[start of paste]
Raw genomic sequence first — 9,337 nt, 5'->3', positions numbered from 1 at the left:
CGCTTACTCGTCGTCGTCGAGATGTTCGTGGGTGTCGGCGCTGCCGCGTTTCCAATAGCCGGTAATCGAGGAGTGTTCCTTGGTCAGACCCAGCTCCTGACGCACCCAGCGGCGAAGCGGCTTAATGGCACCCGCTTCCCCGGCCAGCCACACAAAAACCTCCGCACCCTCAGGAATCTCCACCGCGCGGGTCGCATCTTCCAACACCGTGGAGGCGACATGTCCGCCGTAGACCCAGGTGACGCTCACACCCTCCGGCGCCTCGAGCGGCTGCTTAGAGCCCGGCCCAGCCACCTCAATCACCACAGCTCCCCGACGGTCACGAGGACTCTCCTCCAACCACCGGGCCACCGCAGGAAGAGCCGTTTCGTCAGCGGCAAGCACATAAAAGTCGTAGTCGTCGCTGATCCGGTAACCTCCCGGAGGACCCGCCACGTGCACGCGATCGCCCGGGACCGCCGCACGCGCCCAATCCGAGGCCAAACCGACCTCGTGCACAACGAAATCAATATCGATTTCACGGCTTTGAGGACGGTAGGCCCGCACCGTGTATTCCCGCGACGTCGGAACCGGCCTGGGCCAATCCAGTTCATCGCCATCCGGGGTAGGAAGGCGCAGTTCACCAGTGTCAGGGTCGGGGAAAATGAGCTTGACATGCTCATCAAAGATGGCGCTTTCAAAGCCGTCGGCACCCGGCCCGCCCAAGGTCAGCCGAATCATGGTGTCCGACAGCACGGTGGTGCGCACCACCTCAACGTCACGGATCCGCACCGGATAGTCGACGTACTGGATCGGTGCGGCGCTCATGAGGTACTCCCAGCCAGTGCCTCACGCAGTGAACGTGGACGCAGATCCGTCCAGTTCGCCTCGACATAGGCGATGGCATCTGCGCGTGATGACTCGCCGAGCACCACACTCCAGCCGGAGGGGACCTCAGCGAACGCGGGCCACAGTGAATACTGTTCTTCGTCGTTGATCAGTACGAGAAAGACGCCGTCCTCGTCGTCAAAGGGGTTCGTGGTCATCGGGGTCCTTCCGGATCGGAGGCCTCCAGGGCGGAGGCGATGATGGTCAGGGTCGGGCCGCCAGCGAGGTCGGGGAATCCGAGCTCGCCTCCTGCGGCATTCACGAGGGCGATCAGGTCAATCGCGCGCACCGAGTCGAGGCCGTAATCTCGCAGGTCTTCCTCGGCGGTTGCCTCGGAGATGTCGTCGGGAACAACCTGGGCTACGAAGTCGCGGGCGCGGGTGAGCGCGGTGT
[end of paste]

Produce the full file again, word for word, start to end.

Raw genomic sequence first — 9,337 nt, 5'->3', positions numbered from 1 at the left:
CGCTTACTCGTCGTCGTCGAGATGTTCGTGGGTGTCGGCGCTGCCGCGTTTCCAATAGCCGGTAATCGAGGAGTGTTCCTTGGTCAGACCCAGCTCCTGACGCACCCAGCGGCGAAGCGGCTTAATGGCACCCGCTTCCCCGGCCAGCCACACAAAAACCTCCGCACCCTCAGGAATCTCCACCGCGCGGGTCGCATCTTCCAACACCGTGGAGGCGACATGTCCGCCGTAGACCCAGGTGACGCTCACACCCTCCGGCGCCTCGAGCGGCTGCTTAGAGCCCGGCCCAGCCACCTCAATCACCACAGCTCCCCGACGGTCACGAGGACTCTCCTCCAACCACCGGGCCACCGCAGGAAGAGCCGTTTCGTCAGCGGCAAGCACATAAAAGTCGTAGTCGTCGCTGATCCGGTAACCTCCCGGAGGACCCGCCACGTGCACGCGATCGCCCGGGACCGCCGCACGCGCCCAATCCGAGGCCAAACCGACCTCGTGCACAACGAAATCAATATCGATTTCACGGCTTTGAGGACGGTAGGCCCGCACCGTGTATTCCCGCGACGTCGGAACCGGCCTGGGCCAATCCAGTTCATCGCCATCCGGGGTAGGAAGGCGCAGTTCACCAGTGTCAGGGTCGGGGAAAATGAGCTTGACATGCTCATCAAAGATGGCGCTTTCAAAGCCGTCGGCACCCGGCCCGCCCAAGGTCAGCCGAATCATGGTGTCCGACAGCACGGTGGTGCGCACCACCTCAACGTCACGGATCCGCACCGGATAGTCGACGTACTGGATCGGTGCGGCGCTCATGAGGTACTCCCAGCCAGTGCCTCACGCAGTGAACGTGGACGCAGATCCGTCCAGTTCGCCTCGACATAGGCGATGGCATCTGCGCGTGATGACTCGCCGAGCACCACACTCCAGCCGGAGGGGACCTCAGCGAACGCGGGCCACAGTGAATACTGTTCTTCGTCGTTGATCAGTACGAGAAAGACGCCGTCCTCGTCGTCAAAGGGGTTCGTGGTCATCGGGGTCCTTCCGGATCGGAGGCCTCCAGGGCGGAGGCGATGATGGTCAGGGTCGGGCCGCCAGCGAGGTCGGGGAATCCGAGCTCGCCTCCTGCGGCATTCACGAGGGCGATCAGGTCAATCGCGCGCACCGAGTCGAGGCCGTAATCTCGCAGGTCTTCCTCGGCGGTTGCCTCGGAGATGTCGTCGGGAACAACCTGGGCTACGAAGTCGCGGGCGCGGGTGAGCGCGGTGT